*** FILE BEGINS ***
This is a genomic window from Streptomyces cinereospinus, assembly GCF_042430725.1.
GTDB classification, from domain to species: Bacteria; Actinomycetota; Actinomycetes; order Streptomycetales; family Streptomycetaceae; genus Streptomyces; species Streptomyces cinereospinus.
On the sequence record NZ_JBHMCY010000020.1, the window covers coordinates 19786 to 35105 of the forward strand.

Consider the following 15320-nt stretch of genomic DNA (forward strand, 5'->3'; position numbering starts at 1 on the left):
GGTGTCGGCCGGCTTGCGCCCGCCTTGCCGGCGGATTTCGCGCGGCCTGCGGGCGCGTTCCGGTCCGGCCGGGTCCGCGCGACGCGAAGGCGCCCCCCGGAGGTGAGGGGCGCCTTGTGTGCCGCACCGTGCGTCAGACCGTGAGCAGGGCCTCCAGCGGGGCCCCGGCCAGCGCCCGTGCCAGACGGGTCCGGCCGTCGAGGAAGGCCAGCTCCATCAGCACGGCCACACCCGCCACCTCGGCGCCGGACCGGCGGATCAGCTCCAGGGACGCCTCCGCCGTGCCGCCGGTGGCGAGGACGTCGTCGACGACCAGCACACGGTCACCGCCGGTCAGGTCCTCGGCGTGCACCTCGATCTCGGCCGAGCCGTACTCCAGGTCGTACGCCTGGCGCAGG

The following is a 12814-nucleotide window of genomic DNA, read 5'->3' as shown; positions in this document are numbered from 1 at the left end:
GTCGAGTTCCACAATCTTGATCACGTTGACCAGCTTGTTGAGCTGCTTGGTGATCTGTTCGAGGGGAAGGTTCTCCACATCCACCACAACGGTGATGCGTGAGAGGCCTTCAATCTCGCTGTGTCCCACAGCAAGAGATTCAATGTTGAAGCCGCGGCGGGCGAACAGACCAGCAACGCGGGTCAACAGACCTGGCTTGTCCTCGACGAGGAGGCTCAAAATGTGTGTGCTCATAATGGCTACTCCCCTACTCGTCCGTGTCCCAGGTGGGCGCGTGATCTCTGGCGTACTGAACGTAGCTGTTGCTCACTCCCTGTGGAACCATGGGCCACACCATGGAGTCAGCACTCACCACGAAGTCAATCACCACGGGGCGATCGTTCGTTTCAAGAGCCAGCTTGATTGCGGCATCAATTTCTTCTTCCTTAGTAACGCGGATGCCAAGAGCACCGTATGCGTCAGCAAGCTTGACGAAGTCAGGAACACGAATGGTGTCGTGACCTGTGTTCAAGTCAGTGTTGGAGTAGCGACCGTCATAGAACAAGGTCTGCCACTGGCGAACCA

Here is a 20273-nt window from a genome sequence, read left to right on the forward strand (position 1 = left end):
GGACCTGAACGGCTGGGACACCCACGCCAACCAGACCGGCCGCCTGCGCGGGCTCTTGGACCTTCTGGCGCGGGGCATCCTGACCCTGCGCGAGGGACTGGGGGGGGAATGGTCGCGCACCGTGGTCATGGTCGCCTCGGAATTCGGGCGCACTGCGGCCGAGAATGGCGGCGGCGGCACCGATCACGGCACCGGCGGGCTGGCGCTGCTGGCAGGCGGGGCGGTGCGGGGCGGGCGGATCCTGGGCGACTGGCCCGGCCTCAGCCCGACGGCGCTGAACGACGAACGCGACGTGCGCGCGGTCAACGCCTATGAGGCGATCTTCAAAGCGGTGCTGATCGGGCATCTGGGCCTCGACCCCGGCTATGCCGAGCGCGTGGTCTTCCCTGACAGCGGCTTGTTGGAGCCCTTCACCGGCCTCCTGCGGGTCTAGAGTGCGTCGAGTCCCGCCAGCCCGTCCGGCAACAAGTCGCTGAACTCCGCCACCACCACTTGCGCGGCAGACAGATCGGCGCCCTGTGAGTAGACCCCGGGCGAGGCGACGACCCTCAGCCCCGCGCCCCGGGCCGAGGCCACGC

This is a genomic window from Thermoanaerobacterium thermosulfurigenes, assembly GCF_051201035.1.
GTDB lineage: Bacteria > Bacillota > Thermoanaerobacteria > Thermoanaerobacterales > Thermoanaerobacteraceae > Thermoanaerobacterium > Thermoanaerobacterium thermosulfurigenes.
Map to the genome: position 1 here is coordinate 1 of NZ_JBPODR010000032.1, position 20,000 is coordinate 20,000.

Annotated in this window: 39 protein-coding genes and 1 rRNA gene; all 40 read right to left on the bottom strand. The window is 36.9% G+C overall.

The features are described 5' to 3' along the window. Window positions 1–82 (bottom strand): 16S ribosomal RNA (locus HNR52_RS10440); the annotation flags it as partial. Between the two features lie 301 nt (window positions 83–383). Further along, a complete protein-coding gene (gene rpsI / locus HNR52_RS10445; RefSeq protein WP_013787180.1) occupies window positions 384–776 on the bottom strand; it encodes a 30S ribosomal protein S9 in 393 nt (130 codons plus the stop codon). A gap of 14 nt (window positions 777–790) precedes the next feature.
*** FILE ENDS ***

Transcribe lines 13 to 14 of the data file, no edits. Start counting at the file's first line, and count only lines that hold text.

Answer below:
Annotated in this window: 39 protein-coding genes and 1 rRNA gene; all 40 read right to left on the bottom strand. The window is 36.9% G+C overall.

The features are described 5' to 3' along the window. Window positions 1–82 (bottom strand): 16S ribosomal RNA (locus HNR52_RS10440); the annotation flags it as partial. Between the two features lie 301 nt (window positions 83–383). Further along, a complete protein-coding gene (gene rpsI / locus HNR52_RS10445; RefSeq protein WP_013787180.1) occupies window positions 384–776 on the bottom strand; it encodes a 30S ribosomal protein S9 in 393 nt (130 codons plus the stop codon). A gap of 14 nt (window positions 777–790) precedes the next feature.